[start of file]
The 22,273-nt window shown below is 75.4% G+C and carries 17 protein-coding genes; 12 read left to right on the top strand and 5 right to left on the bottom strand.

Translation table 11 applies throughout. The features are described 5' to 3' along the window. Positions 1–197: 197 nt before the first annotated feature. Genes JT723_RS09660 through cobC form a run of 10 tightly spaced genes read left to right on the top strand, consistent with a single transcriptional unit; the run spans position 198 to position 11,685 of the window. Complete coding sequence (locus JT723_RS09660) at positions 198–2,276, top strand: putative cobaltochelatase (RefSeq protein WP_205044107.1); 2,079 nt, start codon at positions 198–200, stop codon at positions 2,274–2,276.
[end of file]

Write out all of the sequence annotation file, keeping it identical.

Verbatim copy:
The 22,273-nt window shown below is 75.4% G+C and carries 17 protein-coding genes; 12 read left to right on the top strand and 5 right to left on the bottom strand.

Translation table 11 applies throughout. The features are described 5' to 3' along the window. Positions 1–197: 197 nt before the first annotated feature. Genes JT723_RS09660 through cobC form a run of 10 tightly spaced genes read left to right on the top strand, consistent with a single transcriptional unit; the run spans position 198 to position 11,685 of the window. Complete coding sequence (locus JT723_RS09660) at positions 198–2,276, top strand: putative cobaltochelatase (RefSeq protein WP_205044107.1); 2,079 nt, start codon at positions 198–200, stop codon at positions 2,274–2,276.